How Reviews Impact Your Search Engine Marketing

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search engine marketing

Consumers appreciate and trust reviews to make a purchase, so you probably have a pretty good idea how the reviews on your dealership’s website are tracking. What you may not be following very closely is how reviews on independent sites are impacting your search engine marketing.

When your customer rates their experience with your dealership, they may be reviewing on your site, but also on sites like Yelp or Google. Reviews on independent sites can boost your search engine optimization and land your website a higher ranking on organic search. If the review includes one of your keywords or if your location is mentioned in the review, it benefits your search engine marketing.

Google associates trust with reviews and ratings, so it’s a good idea to focus some energy on both soliciting them and responding to them. Here are a few other considerations you should include when handling reviews:

Ask for a review. You should know the guidelines for soliciting reviews if you’re sending your customer to an independent review site, but asking for reviews never hurts and it can be good for your website traffic. Your customer increases your click-through rate just by clicking to go place their review.

Encourage reviews from car bloggers. While these are a little different from a starred rating, a review blog still boosts your search engine marketing and lends credibility to your dealership. Just be careful to disclose any financial arrangements that might be associated with a blogger’s review.

Respond to reviews. If your dealership receives a negative review, be sure to address it and resolve the issue. While you might be tempted to request that the conversation be taken offline, it’s better for your dealership if you can positively resolve the problem in public. Likewise, thank customers that take time to leave a positive review.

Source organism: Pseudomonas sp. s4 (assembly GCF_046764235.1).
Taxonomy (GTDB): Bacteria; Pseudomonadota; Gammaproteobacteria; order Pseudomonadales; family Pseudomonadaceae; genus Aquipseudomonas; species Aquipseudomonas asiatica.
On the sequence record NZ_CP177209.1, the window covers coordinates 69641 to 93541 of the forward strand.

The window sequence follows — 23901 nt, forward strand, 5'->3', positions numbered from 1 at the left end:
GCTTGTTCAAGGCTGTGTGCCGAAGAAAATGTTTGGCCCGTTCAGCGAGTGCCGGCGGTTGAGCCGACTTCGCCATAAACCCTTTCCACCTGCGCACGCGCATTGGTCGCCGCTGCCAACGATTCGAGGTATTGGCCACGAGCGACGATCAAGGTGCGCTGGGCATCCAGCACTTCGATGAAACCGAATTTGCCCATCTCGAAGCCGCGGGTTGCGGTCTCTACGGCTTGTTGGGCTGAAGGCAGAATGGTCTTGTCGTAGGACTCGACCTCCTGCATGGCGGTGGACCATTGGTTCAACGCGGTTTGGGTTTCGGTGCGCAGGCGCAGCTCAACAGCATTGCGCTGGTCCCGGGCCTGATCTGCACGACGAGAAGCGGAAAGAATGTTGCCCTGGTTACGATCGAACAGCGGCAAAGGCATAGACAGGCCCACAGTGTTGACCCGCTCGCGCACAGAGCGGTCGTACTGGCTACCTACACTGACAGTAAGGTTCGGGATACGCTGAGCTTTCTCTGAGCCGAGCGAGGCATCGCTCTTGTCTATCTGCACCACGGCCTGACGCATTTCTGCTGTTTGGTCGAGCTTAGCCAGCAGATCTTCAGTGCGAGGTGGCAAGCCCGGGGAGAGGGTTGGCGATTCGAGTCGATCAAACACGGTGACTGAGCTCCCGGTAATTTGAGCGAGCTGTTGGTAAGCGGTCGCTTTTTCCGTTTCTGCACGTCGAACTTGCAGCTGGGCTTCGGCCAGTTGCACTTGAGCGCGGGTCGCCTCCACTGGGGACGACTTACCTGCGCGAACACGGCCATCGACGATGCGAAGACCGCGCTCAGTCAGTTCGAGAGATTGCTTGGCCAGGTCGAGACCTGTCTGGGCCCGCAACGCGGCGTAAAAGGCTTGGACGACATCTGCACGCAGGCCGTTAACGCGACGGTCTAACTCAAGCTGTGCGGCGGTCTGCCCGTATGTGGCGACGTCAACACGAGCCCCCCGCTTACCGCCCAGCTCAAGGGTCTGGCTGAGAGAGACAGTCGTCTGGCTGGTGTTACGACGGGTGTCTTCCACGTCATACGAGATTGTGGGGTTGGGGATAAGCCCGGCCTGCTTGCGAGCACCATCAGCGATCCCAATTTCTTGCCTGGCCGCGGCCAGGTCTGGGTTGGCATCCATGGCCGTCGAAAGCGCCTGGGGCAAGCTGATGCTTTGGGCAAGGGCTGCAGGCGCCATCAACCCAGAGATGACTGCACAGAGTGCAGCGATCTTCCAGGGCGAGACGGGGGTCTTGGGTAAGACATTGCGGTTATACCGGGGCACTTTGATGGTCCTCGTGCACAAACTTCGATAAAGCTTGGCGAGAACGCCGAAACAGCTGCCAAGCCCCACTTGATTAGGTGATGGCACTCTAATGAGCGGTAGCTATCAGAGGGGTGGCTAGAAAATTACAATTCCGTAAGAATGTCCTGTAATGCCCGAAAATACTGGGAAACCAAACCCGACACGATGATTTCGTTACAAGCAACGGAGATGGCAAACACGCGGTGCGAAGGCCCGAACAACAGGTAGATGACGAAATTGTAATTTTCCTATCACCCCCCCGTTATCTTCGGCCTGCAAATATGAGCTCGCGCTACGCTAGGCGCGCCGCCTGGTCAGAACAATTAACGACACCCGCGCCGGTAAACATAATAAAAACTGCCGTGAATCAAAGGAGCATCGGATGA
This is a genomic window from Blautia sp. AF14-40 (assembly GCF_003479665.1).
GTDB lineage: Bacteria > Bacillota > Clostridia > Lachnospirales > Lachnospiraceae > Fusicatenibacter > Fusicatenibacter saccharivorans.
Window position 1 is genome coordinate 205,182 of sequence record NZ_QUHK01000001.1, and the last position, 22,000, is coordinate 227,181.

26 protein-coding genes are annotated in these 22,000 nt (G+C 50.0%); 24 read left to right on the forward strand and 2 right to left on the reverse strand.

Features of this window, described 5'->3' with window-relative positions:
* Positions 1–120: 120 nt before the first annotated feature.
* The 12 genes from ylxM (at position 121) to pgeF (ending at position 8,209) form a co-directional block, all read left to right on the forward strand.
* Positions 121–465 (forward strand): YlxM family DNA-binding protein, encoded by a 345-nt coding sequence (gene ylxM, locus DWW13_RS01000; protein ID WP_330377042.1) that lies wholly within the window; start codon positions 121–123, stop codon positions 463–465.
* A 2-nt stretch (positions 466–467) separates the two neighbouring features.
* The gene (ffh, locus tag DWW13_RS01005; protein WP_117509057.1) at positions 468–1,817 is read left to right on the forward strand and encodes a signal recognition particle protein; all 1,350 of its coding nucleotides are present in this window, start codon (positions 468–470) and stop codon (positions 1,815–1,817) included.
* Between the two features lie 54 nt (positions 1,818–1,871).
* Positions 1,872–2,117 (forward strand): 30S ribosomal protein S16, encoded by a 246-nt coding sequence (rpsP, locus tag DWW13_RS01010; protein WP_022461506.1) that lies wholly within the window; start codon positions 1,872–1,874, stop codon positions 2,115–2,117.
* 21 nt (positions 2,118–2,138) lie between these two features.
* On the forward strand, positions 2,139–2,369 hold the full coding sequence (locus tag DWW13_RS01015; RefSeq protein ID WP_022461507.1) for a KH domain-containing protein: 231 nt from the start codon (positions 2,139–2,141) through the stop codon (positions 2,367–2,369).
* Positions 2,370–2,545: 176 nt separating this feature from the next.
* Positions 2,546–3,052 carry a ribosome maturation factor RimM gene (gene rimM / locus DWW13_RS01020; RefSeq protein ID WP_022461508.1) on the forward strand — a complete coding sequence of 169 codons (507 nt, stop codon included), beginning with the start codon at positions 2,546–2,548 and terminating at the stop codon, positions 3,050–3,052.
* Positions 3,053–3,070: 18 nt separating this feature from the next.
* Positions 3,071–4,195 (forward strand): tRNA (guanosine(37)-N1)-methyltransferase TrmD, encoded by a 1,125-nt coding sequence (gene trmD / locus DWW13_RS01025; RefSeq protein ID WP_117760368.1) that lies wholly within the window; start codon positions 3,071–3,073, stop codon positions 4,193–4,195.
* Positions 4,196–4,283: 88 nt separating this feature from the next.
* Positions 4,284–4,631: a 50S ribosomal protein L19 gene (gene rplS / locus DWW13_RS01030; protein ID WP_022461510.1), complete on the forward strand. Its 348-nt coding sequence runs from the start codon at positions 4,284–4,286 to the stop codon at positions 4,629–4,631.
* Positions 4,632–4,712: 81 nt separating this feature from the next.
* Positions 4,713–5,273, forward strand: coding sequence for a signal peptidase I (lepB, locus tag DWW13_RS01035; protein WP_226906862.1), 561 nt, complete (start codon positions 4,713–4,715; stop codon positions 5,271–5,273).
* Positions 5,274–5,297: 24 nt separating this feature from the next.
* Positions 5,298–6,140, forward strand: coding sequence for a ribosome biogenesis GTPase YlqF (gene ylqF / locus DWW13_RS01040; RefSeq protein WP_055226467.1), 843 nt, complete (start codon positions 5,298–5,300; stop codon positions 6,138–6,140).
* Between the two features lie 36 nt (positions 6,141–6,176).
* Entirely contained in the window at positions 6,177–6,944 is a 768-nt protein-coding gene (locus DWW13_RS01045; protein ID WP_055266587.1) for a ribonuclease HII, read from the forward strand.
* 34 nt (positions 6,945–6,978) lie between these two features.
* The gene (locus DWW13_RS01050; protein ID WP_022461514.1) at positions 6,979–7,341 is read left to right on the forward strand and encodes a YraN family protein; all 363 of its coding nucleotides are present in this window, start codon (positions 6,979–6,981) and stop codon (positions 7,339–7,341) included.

All of this assumes that you’re watching for reviews to come through on independent sites. There are options for alerting you when one posts, but you should also be monitoring independent review sites, in addition to watching for mentions of your dealership on social media. Many customers that won’t leave a review will complain about or praise a company on social media.

Ask the right kinds of questions. Simply asking, “Are you satisfied with your car purchase?” won’t tell you what you want to know. You need more specifics, such as “Did your sales representative seem knowledgeable about topics such as financing options and current promotions?” Ask them if they would recommend your dealership to a friend and how likely they are to visit your dealership first when they buy their next car.

Reviews are a great way to improve your search engine marketing, but it takes some investment of time and addressing customer needs. Whether you monitor them or not, it’s likely that your customers are reviewing their experiences with your dealership, so your best bet is to embrace the role of customer reviews and use them to your marketing advantage.

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